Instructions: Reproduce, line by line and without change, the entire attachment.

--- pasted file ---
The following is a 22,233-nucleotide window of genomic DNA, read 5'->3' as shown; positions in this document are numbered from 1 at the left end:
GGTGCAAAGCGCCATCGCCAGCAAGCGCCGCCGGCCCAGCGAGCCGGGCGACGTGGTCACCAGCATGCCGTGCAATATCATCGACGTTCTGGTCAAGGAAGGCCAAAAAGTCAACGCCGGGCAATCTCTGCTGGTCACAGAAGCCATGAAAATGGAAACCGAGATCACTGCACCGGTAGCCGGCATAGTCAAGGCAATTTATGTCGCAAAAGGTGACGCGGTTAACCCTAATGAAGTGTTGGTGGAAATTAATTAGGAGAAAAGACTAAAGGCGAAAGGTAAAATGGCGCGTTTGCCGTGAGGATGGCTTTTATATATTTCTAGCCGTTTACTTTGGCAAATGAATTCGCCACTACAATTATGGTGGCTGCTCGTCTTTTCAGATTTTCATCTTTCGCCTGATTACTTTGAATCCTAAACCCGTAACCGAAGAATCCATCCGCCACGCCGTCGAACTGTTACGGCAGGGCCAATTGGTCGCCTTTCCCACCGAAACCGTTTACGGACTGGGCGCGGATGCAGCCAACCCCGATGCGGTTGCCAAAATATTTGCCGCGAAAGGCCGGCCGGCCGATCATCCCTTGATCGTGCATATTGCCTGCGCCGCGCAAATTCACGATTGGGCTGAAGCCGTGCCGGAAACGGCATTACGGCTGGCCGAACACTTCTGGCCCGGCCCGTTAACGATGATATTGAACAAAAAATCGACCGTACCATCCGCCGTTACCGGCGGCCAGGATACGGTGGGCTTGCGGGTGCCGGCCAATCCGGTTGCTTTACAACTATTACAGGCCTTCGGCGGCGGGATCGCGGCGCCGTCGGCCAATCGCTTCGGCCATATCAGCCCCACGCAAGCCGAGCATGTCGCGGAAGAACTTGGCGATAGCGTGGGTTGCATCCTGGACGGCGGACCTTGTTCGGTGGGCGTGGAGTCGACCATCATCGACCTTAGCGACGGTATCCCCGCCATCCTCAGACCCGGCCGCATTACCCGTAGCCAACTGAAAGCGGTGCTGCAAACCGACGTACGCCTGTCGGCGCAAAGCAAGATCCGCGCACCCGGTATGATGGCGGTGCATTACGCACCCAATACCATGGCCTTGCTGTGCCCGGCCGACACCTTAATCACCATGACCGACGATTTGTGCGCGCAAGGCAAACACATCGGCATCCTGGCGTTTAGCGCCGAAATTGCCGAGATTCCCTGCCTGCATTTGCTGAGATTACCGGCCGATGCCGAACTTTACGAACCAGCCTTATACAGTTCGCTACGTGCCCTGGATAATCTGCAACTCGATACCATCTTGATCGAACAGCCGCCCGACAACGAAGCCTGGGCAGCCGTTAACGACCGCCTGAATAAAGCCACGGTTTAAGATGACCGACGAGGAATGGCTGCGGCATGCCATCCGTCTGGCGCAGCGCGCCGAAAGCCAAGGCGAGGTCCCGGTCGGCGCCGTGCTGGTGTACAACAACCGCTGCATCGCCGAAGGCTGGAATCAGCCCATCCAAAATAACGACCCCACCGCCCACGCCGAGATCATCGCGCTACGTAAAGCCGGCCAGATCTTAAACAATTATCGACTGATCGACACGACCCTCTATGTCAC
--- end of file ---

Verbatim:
The following is a 22,233-nucleotide window of genomic DNA, read 5'->3' as shown; positions in this document are numbered from 1 at the left end:
GGTGCAAAGCGCCATCGCCAGCAAGCGCCGCCGGCCCAGCGAGCCGGGCGACGTGGTCACCAGCATGCCGTGCAATATCATCGACGTTCTGGTCAAGGAAGGCCAAAAAGTCAACGCCGGGCAATCTCTGCTGGTCACAGAAGCCATGAAAATGGAAACCGAGATCACTGCACCGGTAGCCGGCATAGTCAAGGCAATTTATGTCGCAAAAGGTGACGCGGTTAACCCTAATGAAGTGTTGGTGGAAATTAATTAGGAGAAAAGACTAAAGGCGAAAGGTAAAATGGCGCGTTTGCCGTGAGGATGGCTTTTATATATTTCTAGCCGTTTACTTTGGCAAATGAATTCGCCACTACAATTATGGTGGCTGCTCGTCTTTTCAGATTTTCATCTTTCGCCTGATTACTTTGAATCCTAAACCCGTAACCGAAGAATCCATCCGCCACGCCGTCGAACTGTTACGGCAGGGCCAATTGGTCGCCTTTCCCACCGAAACCGTTTACGGACTGGGCGCGGATGCAGCCAACCCCGATGCGGTTGCCAAAATATTTGCCGCGAAAGGCCGGCCGGCCGATCATCCCTTGATCGTGCATATTGCCTGCGCCGCGCAAATTCACGATTGGGCTGAAGCCGTGCCGGAAACGGCATTACGGCTGGCCGAACACTTCTGGCCCGGCCCGTTAACGATGATATTGAACAAAAAATCGACCGTACCATCCGCCGTTACCGGCGGCCAGGATACGGTGGGCTTGCGGGTGCCGGCCAATCCGGTTGCTTTACAACTATTACAGGCCTTCGGCGGCGGGATCGCGGCGCCGTCGGCCAATCGCTTCGGCCATATCAGCCCCACGCAAGCCGAGCATGTCGCGGAAGAACTTGGCGATAGCGTGGGTTGCATCCTGGACGGCGGACCTTGTTCGGTGGGCGTGGAGTCGACCATCATCGACCTTAGCGACGGTATCCCCGCCATCCTCAGACCCGGCCGCATTACCCGTAGCCAACTGAAAGCGGTGCTGCAAACCGACGTACGCCTGTCGGCGCAAAGCAAGATCCGCGCACCCGGTATGATGGCGGTGCATTACGCACCCAATACCATGGCCTTGCTGTGCCCGGCCGACACCTTAATCACCATGACCGACGATTTGTGCGCGCAAGGCAAACACATCGGCATCCTGGCGTTTAGCGCCGAAATTGCCGAGATTCCCTGCCTGCATTTGCTGAGATTACCGGCCGATGCCGAACTTTACGAACCAGCCTTATACAGTTCGCTACGTGCCCTGGATAATCTGCAACTCGATACCATCTTGATCGAACAGCCGCCCGACAACGAAGCCTGGGCAGCCGTTAACGACCGCCTGAATAAAGCCACGGTTTAAGATGACCGACGAGGAATGGCTGCGGCATGCCATCCGTCTGGCGCAGCGCGCCGAAAGCCAAGGCGAGGTCCCGGTCGGCGCCGTGCTGGTGTACAACAACCGCTGCATCGCCGAAGGCTGGAATCAGCCCATCCAAAATAACGACCCCACCGCCCACGCCGAGATCATCGCGCTACGTAAAGCCGGCCAGATCTTAAACAATTATCGACTGATCGACACGACCCTCTATGTCAC